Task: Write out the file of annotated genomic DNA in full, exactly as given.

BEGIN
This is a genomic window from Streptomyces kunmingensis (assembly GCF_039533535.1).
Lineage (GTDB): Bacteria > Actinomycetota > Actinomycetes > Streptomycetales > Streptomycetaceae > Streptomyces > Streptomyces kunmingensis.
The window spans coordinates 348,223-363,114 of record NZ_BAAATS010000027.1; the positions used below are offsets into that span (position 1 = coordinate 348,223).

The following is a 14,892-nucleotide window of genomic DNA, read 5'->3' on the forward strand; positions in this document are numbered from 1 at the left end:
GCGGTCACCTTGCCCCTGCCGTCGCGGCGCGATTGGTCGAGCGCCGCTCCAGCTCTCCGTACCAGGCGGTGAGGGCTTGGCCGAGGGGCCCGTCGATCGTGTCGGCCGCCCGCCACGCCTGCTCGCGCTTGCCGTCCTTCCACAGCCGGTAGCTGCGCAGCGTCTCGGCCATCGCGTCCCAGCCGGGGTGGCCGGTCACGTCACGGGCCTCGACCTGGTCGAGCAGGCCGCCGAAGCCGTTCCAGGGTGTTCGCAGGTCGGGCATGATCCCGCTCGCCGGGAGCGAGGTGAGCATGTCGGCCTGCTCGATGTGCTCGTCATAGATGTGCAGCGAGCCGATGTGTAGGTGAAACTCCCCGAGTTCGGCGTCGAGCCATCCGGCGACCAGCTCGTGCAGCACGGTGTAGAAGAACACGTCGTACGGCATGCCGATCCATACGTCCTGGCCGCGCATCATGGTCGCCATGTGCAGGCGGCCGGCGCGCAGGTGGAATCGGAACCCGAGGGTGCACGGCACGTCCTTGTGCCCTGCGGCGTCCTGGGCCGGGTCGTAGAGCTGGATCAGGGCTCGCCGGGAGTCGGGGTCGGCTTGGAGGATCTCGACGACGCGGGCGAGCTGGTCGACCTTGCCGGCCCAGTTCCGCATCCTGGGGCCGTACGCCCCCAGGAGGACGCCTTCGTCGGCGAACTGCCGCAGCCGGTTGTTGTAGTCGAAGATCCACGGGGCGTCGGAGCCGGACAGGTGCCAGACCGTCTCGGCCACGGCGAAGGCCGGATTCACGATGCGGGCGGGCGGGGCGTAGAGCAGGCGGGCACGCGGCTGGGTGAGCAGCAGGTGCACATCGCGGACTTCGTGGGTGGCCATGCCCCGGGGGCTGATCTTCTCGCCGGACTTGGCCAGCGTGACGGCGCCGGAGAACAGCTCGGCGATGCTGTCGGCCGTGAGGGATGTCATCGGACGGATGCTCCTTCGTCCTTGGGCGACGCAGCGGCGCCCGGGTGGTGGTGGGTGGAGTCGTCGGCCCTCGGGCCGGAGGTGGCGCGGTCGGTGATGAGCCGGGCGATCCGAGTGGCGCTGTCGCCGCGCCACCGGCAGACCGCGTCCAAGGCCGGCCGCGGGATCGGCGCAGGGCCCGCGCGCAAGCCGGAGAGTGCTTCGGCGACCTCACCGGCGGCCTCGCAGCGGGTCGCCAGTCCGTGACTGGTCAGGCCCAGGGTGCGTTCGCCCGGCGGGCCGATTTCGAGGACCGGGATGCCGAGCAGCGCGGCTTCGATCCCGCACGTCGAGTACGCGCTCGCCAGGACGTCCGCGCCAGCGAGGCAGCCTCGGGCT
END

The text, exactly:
This is a genomic window from Streptomyces kunmingensis (assembly GCF_039533535.1).
Lineage (GTDB): Bacteria > Actinomycetota > Actinomycetes > Streptomycetales > Streptomycetaceae > Streptomyces > Streptomyces kunmingensis.
The window spans coordinates 348,223-363,114 of record NZ_BAAATS010000027.1; the positions used below are offsets into that span (position 1 = coordinate 348,223).

The following is a 14,892-nucleotide window of genomic DNA, read 5'->3' on the forward strand; positions in this document are numbered from 1 at the left end:
GCGGTCACCTTGCCCCTGCCGTCGCGGCGCGATTGGTCGAGCGCCGCTCCAGCTCTCCGTACCAGGCGGTGAGGGCTTGGCCGAGGGGCCCGTCGATCGTGTCGGCCGCCCGCCACGCCTGCTCGCGCTTGCCGTCCTTCCACAGCCGGTAGCTGCGCAGCGTCTCGGCCATCGCGTCCCAGCCGGGGTGGCCGGTCACGTCACGGGCCTCGACCTGGTCGAGCAGGCCGCCGAAGCCGTTCCAGGGTGTTCGCAGGTCGGGCATGATCCCGCTCGCCGGGAGCGAGGTGAGCATGTCGGCCTGCTCGATGTGCTCGTCATAGATGTGCAGCGAGCCGATGTGTAGGTGAAACTCCCCGAGTTCGGCGTCGAGCCATCCGGCGACCAGCTCGTGCAGCACGGTGTAGAAGAACACGTCGTACGGCATGCCGATCCATACGTCCTGGCCGCGCATCATGGTCGCCATGTGCAGGCGGCCGGCGCGCAGGTGGAATCGGAACCCGAGGGTGCACGGCACGTCCTTGTGCCCTGCGGCGTCCTGGGCCGGGTCGTAGAGCTGGATCAGGGCTCGCCGGGAGTCGGGGTCGGCTTGGAGGATCTCGACGACGCGGGCGAGCTGGTCGACCTTGCCGGCCCAGTTCCGCATCCTGGGGCCGTACGCCCCCAGGAGGACGCCTTCGTCGGCGAACTGCCGCAGCCGGTTGTTGTAGTCGAAGATCCACGGGGCGTCGGAGCCGGACAGGTGCCAGACCGTCTCGGCCACGGCGAAGGCCGGATTCACGATGCGGGCGGGCGGGGCGTAGAGCAGGCGGGCACGCGGCTGGGTGAGCAGCAGGTGCACATCGCGGACTTCGTGGGTGGCCATGCCCCGGGGGCTGATCTTCTCGCCGGACTTGGCCAGCGTGACGGCGCCGGAGAACAGCTCGGCGATGCTGTCGGCCGTGAGGGATGTCATCGGACGGATGCTCCTTCGTCCTTGGGCGACGCAGCGGCGCCCGGGTGGTGGTGGGTGGAGTCGTCGGCCCTCGGGCCGGAGGTGGCGCGGTCGGTGATGAGCCGGGCGATCCGAGTGGCGCTGTCGCCGCGCCACCGGCAGACCGCGTCCAAGGCCGGCCGCGGGATCGGCGCAGGGCCCGCGCGCAAGCCGGAGAGTGCTTCGGCGACCTCACCGGCGGCCTCGCAGCGGGTCGCCAGTCCGTGACTGGTCAGGCCCAGGGTGCGTTCGCCCGGCGGGCCGATTTCGAGGACCGGGATGCCGAGCAGCGCGGCTTCGATCCCGCACGTCGAGTACGCGCTCGCCAGGACGTCCGCGCCAGCGAGGCAGCCTCGGGCT